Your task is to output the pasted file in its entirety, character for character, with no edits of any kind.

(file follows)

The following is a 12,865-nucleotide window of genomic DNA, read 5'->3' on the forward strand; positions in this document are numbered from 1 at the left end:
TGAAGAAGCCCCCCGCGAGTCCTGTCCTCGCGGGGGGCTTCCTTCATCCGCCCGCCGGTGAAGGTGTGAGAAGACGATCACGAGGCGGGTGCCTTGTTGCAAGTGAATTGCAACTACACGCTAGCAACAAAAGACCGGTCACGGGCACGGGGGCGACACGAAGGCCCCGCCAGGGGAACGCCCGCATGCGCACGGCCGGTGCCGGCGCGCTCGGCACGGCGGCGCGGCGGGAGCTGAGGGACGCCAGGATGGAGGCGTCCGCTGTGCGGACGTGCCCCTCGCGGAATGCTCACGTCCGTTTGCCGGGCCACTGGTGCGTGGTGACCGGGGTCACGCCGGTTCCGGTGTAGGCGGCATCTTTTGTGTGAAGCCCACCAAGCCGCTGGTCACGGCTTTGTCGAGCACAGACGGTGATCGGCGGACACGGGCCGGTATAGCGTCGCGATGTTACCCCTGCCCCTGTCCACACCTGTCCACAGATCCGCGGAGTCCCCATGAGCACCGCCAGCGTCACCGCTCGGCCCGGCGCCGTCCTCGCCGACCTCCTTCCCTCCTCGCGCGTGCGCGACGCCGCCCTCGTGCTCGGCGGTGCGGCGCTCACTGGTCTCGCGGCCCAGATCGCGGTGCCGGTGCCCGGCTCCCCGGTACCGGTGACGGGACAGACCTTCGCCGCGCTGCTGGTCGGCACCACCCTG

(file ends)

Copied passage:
The following is a 12,865-nucleotide window of genomic DNA, read 5'->3' on the forward strand; positions in this document are numbered from 1 at the left end:
TGAAGAAGCCCCCCGCGAGTCCTGTCCTCGCGGGGGGCTTCCTTCATCCGCCCGCCGGTGAAGGTGTGAGAAGACGATCACGAGGCGGGTGCCTTGTTGCAAGTGAATTGCAACTACACGCTAGCAACAAAAGACCGGTCACGGGCACGGGGGCGACACGAAGGCCCCGCCAGGGGAACGCCCGCATGCGCACGGCCGGTGCCGGCGCGCTCGGCACGGCGGCGCGGCGGGAGCTGAGGGACGCCAGGATGGAGGCGTCCGCTGTGCGGACGTGCCCCTCGCGGAATGCTCACGTCCGTTTGCCGGGCCACTGGTGCGTGGTGACCGGGGTCACGCCGGTTCCGGTGTAGGCGGCATCTTTTGTGTGAAGCCCACCAAGCCGCTGGTCACGGCTTTGTCGAGCACAGACGGTGATCGGCGGACACGGGCCGGTATAGCGTCGCGATGTTACCCCTGCCCCTGTCCACACCTGTCCACAGATCCGCGGAGTCCCCATGAGCACCGCCAGCGTCACCGCTCGGCCCGGCGCCGTCCTCGCCGACCTCCTTCCCTCCTCGCGCGTGCGCGACGCCGCCCTCGTGCTCGGCGGTGCGGCGCTCACTGGTCTCGCGGCCCAGATCGCGGTGCCGGTGCCCGGCTCCCCGGTACCGGTGACGGGACAGACCTTCGCCGCGCTGCTGGTCGGCACCACCCTG